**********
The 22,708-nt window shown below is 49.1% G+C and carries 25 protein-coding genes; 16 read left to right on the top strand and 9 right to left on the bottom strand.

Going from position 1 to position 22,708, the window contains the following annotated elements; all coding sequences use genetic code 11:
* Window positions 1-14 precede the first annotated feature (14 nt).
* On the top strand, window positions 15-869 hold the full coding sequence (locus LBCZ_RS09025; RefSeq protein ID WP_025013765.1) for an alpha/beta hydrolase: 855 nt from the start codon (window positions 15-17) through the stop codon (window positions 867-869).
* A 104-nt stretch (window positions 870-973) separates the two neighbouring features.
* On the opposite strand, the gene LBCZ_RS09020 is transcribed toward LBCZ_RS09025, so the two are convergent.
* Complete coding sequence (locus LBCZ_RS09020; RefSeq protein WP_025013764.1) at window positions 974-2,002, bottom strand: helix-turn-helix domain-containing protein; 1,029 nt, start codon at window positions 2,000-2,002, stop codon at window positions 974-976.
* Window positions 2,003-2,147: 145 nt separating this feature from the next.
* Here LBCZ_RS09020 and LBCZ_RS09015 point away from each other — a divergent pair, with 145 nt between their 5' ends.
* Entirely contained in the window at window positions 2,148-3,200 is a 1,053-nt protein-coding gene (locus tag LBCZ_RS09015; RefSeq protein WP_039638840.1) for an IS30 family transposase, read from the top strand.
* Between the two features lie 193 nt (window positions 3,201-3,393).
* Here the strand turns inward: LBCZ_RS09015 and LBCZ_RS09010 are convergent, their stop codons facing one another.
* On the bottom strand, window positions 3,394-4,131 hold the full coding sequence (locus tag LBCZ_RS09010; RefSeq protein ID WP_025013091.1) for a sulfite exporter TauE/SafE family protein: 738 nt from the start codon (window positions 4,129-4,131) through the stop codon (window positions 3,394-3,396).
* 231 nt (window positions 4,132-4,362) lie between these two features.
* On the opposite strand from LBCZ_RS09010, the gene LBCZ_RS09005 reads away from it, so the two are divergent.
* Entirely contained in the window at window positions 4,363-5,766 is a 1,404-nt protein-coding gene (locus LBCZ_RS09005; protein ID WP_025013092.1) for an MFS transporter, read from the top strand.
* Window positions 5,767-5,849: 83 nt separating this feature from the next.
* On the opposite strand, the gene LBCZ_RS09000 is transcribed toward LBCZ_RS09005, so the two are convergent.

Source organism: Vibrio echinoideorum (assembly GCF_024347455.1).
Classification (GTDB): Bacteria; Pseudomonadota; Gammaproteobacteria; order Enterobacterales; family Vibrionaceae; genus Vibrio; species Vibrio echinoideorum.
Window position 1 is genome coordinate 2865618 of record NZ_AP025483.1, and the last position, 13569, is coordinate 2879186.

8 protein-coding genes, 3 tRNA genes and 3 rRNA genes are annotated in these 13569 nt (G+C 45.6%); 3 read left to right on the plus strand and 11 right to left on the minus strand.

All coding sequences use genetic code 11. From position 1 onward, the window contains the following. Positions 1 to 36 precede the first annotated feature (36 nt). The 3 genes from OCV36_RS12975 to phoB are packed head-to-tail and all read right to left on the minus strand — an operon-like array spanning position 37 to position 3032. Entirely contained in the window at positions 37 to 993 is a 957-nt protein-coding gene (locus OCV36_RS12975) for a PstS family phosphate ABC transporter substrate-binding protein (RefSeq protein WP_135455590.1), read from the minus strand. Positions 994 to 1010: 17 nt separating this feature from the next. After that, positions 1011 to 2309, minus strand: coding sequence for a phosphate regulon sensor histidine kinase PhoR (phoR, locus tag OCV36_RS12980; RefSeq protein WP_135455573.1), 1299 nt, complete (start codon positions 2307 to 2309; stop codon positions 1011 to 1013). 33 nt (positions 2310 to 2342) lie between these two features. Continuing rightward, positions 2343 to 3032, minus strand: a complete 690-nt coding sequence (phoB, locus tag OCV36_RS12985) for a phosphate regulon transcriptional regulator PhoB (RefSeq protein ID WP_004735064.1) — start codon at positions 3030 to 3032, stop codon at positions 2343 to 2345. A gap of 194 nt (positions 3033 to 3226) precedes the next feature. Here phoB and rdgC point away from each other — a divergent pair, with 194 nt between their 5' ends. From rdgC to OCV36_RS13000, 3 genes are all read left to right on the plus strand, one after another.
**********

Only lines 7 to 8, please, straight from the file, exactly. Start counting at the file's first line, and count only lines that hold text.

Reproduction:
* Complete coding sequence (locus LBCZ_RS09020; RefSeq protein WP_025013764.1) at window positions 974-2,002, bottom strand: helix-turn-helix domain-containing protein; 1,029 nt, start codon at window positions 2,000-2,002, stop codon at window positions 974-976.
* Window positions 2,003-2,147: 145 nt separating this feature from the next.